But guaranteeing that everyone who wants to work has the opportunity to work, at minimum wage, offends those who see themselves as self made islands in a sea of ???

    A macro economic thought.. . .

    Given 25 million unemployed, currently on food stamps, living off savings, if they have any, or with mom and dad, what is the loss in GDP compared to those same people working a JG job, and what is the loss in payroll tax receipts, and what is the loss in income tax receipts, and what is the loss in homes occupied?

    If those 25 million are heads of household, that is 25 million households not living independently, or 25 million homes not sold / rented.

    Given the JG pays participants $20,000 / yr or $10 / hr, and the payroll tax rate is 9%, and the income tax rate is 20%, each JG participant generates $7600 /yr in tax receipts, or $190 billion, and earns $500 billion, which given a multiplier of 2.9 increases GDP by 1.5 trillion, or about 10%. This increased economic activity produces about $500 billion in increased tax revenues, which means a JG program produces a net gain to govt of about $200 billion.

    Not to mention the increased business activity amounting to $2 trillion


    1. I don't see the relevance of the fact that JG and the educational system “have different budgets, and decision makers”. The army and the police have “have different budgets, and decision makers”, but that doesn’t rule out giving work to the army that has been done by the police up to now, and shifting the necessary resources from police to army.

      Next, you claim “The JG is to provide jobs to those who haven't one, and who want to work, AT A MINIMUM WAGE LEVEL.” My answer to that is that JG type subsidised jobs with existing employers would also have to be around the minimum wage level (as indeed the UK's "work programme" jobs are). This low pay is necessary in both traditional JG and JG with existing employers else those concerned don't have much incentive to seek regular jobs.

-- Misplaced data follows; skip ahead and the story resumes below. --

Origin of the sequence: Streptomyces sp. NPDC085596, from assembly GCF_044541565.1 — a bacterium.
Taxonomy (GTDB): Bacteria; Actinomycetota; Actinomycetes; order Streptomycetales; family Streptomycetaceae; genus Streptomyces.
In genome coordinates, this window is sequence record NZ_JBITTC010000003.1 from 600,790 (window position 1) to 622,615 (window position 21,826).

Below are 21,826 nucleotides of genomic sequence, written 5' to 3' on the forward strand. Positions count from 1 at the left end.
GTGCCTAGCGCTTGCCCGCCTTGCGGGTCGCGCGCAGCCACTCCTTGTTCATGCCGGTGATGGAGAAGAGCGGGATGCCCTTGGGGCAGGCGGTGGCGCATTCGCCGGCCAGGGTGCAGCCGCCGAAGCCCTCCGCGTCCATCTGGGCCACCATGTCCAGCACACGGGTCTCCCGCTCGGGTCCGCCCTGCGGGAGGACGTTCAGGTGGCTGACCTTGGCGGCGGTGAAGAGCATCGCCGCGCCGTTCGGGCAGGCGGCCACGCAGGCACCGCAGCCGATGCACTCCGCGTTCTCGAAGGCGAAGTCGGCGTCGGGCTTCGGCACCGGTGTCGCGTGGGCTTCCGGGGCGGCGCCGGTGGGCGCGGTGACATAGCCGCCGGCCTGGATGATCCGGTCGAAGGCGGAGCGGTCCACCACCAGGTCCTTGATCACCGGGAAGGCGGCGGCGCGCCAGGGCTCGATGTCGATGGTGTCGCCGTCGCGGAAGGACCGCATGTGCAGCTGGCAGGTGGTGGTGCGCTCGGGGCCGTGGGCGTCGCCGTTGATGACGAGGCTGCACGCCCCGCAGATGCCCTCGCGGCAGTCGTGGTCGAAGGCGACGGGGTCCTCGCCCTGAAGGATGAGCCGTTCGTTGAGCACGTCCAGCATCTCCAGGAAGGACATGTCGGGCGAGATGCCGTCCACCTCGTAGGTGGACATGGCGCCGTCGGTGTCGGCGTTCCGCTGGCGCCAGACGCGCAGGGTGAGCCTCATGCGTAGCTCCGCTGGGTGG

Next, you claim “Critically, all JG jobs must not require skills, and must provide OJT to participants, ie: they should build skills.” It strikes me as barmy by set up an employment system that SPECIFICALLY AIMS not to use whatever skills people have. The WPA in the 1930s certainly didn’t do that: they tried to make use of whatever skills people had, and quite right (not that I'm ruling out the skill enhancement idea that you suggest).

      Re your budget and tax calculations I don’t fully understand the point you are making here. But if you’re saying that extra govt spending can actually REDUCE the deficit rather than increase it (a bizarre outcome on the face of it) then I agree. There is a study here that supports that idea:

      However, I don’t think that’s a merit in JG as such: it’s a point that can apply to ANY FORM of increased (or reduced) government spending.